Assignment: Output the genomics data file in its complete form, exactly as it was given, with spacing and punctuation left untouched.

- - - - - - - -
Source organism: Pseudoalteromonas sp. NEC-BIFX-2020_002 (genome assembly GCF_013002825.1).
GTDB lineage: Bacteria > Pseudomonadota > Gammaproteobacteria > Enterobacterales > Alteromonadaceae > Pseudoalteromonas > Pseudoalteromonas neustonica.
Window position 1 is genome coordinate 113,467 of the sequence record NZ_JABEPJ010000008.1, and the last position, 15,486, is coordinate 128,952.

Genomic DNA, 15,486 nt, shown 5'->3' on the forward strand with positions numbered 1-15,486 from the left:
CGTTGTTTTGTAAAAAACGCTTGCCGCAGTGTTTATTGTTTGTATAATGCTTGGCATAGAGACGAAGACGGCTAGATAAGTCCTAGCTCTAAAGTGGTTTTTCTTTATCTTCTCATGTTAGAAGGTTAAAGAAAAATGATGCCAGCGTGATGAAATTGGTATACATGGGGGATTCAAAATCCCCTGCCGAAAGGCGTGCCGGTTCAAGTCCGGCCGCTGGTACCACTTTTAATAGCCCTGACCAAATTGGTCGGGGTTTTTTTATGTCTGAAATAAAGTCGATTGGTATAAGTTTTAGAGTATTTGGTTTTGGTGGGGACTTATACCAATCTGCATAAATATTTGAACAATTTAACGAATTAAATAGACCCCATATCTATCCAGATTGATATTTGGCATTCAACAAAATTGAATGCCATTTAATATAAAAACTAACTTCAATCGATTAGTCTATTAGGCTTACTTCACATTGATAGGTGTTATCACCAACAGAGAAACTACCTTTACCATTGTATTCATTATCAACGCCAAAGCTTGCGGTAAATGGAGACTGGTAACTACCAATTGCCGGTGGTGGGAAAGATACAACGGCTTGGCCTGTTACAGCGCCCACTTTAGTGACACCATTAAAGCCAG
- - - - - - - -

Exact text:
Source organism: Pseudoalteromonas sp. NEC-BIFX-2020_002 (genome assembly GCF_013002825.1).
GTDB lineage: Bacteria > Pseudomonadota > Gammaproteobacteria > Enterobacterales > Alteromonadaceae > Pseudoalteromonas > Pseudoalteromonas neustonica.
Window position 1 is genome coordinate 113,467 of the sequence record NZ_JABEPJ010000008.1, and the last position, 15,486, is coordinate 128,952.

Genomic DNA, 15,486 nt, shown 5'->3' on the forward strand with positions numbered 1-15,486 from the left:
CGTTGTTTTGTAAAAAACGCTTGCCGCAGTGTTTATTGTTTGTATAATGCTTGGCATAGAGACGAAGACGGCTAGATAAGTCCTAGCTCTAAAGTGGTTTTTCTTTATCTTCTCATGTTAGAAGGTTAAAGAAAAATGATGCCAGCGTGATGAAATTGGTATACATGGGGGATTCAAAATCCCCTGCCGAAAGGCGTGCCGGTTCAAGTCCGGCCGCTGGTACCACTTTTAATAGCCCTGACCAAATTGGTCGGGGTTTTTTTATGTCTGAAATAAAGTCGATTGGTATAAGTTTTAGAGTATTTGGTTTTGGTGGGGACTTATACCAATCTGCATAAATATTTGAACAATTTAACGAATTAAATAGACCCCATATCTATCCAGATTGATATTTGGCATTCAACAAAATTGAATGCCATTTAATATAAAAACTAACTTCAATCGATTAGTCTATTAGGCTTACTTCACATTGATAGGTGTTATCACCAACAGAGAAACTACCTTTACCATTGTATTCATTATCAACGCCAAAGCTTGCGGTAAATGGAGACTGGTAACTACCAATTGCCGGTGGTGGGAAAGATACAACGGCTTGGCCTGTTACAGCGCCCACTTTAGTGACACCATTAAAGCCAG